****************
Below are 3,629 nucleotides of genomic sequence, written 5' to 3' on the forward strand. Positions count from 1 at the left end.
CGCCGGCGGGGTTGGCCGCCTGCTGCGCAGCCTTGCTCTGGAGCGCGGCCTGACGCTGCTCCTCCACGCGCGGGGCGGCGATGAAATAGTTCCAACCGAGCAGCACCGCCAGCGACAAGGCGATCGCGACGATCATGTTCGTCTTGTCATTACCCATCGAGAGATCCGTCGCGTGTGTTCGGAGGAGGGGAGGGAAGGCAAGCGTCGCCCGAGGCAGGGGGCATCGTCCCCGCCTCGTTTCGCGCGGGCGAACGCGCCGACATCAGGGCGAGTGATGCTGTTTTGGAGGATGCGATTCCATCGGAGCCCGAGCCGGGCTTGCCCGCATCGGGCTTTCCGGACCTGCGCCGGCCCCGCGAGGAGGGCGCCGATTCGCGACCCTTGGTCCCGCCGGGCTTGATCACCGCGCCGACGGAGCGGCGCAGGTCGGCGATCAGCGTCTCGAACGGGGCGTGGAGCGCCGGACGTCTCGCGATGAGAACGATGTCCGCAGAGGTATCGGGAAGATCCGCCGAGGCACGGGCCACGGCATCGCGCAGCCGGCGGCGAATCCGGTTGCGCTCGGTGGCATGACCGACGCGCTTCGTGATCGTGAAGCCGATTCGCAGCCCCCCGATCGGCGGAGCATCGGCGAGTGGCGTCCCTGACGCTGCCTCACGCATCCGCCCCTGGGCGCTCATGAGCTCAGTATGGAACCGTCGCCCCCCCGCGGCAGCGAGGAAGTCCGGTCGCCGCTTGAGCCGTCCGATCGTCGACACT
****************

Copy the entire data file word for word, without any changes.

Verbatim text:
Below are 3,629 nucleotides of genomic sequence, written 5' to 3' on the forward strand. Positions count from 1 at the left end.
CGCCGGCGGGGTTGGCCGCCTGCTGCGCAGCCTTGCTCTGGAGCGCGGCCTGACGCTGCTCCTCCACGCGCGGGGCGGCGATGAAATAGTTCCAACCGAGCAGCACCGCCAGCGACAAGGCGATCGCGACGATCATGTTCGTCTTGTCATTACCCATCGAGAGATCCGTCGCGTGTGTTCGGAGGAGGGGAGGGAAGGCAAGCGTCGCCCGAGGCAGGGGGCATCGTCCCCGCCTCGTTTCGCGCGGGCGAACGCGCCGACATCAGGGCGAGTGATGCTGTTTTGGAGGATGCGATTCCATCGGAGCCCGAGCCGGGCTTGCCCGCATCGGGCTTTCCGGACCTGCGCCGGCCCCGCGAGGAGGGCGCCGATTCGCGACCCTTGGTCCCGCCGGGCTTGATCACCGCGCCGACGGAGCGGCGCAGGTCGGCGATCAGCGTCTCGAACGGGGCGTGGAGCGCCGGACGTCTCGCGATGAGAACGATGTCCGCAGAGGTATCGGGAAGATCCGCCGAGGCACGGGCCACGGCATCGCGCAGCCGGCGGCGAATCCGGTTGCGCTCGGTGGCATGACCGACGCGCTTCGTGATCGTGAAGCCGATTCGCAGCCCCCCGATCGGCGGAGCATCGGCGAGTGGCGTCCCTGACGCTGCCTCACGCATCCGCCCCTGGGCGCTCATGAGCTCAGTATGGAACCGTCGCCCCCCCGCGGCAGCGAGGAAGTCCGGTCGCCGCTTGAGCCGTCCGATCGTCGACACT